(CNN) -- A mother who says she was harassed and humiliated by employees while breastfeeding her baby at a Target store in Texas last month prompted a nationwide "nurse-in" on Wednesday to show support for the public practice.
Michelle Hickman, 35, says she was nursing her 5-month-old infant at a Webster Target when several employees asked her to move to the fitting room.
Texas law allows for breastfeeding in private or public, but Hickman says the employees continued to direct her to the dressing room even after she mentioned her rights.
"I was sitting down in the store in a remote area," Hickman told CNN anchor Isha Sesay on Wednesday. "Not a single person came by that was a customer and I was completely covered with a large blanket. So I don't see how they find it that offensive."
Target said it has a longstanding policy of supporting breastfeeding in its stores.
"Guests who choose to breastfeed in public areas of the store are welcome to do so without being made to feel uncomfortable," Target spokeswoman Jessica Carlson told CNN.
"Additionally, we support the use of fitting rooms for women who wish to breastfeed their babies, even if others are waiting to use the fitting rooms," her statement read.
"We continually educate our team members in stores across the country on store policies to ensure all guests have a great experience. We worked with this guest directly to address her concerns and are sorry any inconvenience it has caused," Carlson said.
In a show of solidarity with Hickman, women from Kansas to North Carolina to Florida held "nurse-ins" at Target stores.
In Wilmington, North Carolina, more than a dozen women sat comfortably on the ground with their legs crossed while nursing their babies, most of whom were covered by wraps or blankets. Similar scenes played out at Target stores in Sarasota, Florida; Wichita, Kansas; and Houston.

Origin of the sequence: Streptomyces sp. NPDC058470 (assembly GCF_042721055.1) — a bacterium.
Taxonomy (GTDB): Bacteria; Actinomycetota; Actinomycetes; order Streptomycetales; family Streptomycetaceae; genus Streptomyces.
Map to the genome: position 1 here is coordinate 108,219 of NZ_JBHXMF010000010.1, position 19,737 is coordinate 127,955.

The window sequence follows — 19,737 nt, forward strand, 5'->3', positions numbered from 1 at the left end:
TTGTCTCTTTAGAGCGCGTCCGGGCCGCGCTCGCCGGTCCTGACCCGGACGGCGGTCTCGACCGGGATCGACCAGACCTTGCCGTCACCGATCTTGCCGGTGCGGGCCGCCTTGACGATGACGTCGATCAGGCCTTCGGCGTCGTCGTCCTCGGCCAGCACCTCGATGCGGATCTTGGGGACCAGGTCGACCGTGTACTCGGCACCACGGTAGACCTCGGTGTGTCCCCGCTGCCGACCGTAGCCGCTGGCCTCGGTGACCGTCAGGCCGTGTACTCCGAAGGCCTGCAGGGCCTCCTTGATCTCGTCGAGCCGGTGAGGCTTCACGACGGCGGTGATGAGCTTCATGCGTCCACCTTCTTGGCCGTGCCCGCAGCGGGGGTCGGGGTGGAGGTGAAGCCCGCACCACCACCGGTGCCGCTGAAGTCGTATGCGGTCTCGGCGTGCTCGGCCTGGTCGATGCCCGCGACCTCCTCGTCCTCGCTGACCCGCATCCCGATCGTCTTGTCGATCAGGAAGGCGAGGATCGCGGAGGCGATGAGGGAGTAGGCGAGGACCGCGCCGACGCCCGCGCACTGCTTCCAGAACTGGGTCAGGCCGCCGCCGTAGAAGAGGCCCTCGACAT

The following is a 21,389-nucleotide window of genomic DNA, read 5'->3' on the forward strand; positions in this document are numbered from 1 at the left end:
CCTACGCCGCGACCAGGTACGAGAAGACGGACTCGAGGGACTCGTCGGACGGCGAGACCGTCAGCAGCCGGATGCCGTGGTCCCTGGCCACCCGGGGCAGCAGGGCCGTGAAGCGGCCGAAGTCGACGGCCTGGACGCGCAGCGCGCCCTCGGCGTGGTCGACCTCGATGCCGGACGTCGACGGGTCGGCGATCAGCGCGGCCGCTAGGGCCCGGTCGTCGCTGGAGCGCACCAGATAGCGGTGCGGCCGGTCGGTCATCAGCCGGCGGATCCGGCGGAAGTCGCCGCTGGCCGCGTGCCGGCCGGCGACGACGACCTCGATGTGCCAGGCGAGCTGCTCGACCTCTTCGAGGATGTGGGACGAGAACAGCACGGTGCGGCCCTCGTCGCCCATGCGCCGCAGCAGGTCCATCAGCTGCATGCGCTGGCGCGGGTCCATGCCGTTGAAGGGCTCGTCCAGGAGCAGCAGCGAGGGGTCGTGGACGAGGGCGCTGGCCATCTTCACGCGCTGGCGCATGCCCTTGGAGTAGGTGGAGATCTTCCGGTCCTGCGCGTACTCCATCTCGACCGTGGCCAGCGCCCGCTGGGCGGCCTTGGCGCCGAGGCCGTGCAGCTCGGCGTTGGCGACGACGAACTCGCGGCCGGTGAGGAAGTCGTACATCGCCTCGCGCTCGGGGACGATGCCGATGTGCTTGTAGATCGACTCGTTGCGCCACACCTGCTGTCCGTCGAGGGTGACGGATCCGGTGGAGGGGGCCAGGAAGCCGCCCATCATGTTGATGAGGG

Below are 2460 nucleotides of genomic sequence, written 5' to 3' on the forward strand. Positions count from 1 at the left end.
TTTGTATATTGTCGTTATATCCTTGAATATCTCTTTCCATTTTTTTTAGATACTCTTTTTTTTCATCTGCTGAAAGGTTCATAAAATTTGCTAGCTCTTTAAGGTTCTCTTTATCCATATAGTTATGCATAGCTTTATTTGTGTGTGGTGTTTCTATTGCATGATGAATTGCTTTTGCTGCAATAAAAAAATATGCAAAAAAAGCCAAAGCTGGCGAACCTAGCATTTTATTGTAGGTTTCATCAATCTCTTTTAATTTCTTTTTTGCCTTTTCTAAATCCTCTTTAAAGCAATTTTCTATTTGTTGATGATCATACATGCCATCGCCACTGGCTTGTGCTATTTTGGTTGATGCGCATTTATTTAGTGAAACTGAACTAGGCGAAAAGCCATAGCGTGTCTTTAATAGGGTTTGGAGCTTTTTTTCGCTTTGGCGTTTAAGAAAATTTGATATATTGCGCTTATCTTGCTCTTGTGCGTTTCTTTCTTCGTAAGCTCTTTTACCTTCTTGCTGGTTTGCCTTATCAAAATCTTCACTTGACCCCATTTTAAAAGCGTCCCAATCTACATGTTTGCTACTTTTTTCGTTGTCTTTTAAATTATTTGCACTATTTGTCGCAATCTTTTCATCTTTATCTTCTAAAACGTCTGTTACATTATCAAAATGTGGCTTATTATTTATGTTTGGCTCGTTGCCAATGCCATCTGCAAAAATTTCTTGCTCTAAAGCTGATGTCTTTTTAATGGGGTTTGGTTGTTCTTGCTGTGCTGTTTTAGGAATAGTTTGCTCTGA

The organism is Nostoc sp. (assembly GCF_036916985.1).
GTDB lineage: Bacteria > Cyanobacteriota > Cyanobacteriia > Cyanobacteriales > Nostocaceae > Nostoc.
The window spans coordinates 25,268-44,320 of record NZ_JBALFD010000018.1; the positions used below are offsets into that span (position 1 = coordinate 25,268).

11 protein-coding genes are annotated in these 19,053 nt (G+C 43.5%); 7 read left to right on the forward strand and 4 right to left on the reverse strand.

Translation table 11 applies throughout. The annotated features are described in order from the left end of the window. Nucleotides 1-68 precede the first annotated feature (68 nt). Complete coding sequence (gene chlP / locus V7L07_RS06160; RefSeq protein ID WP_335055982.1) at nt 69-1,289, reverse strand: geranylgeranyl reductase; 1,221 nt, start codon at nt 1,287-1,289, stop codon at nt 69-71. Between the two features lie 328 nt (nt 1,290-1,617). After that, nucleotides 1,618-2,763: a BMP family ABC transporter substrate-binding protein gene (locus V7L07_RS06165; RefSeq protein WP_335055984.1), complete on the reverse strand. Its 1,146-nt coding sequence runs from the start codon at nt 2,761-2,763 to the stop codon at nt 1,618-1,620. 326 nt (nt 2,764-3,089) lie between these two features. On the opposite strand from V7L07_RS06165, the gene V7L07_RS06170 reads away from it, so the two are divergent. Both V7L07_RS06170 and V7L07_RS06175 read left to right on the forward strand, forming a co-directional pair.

"Things like this are really wonderful because it takes a lot of mother-to-mother support and even though none of us know the mother in Texas, it's just a matter of everyone pulling together and saying, it is OK, don't feel bad about it," Emily Barnhill, mother of an 18-month-old boy, told CNN Wilmington affiliate WECT.
A Facebook page created to show support for Hickman called "Target Nurse-In" had nearly 7,000 members by late Wednesday.
"Let's show them just how many mamas they've offended. We have the right to shop and meet our babies' needs while doing so," the Facebook pages "about me" section said. "Public humiliation for doing so will not be tolerated," it added.
Earlier this year, a Utah woman breastfeeding in a Whole Foods sparked a nationwide "nurse-in" after she said she was asked by employees to move locations. In early December, a nursing mother in Brighton, United Kingdom, invited a nursing "flash mob" to join her after she was told to stop nursing her baby in a cafe.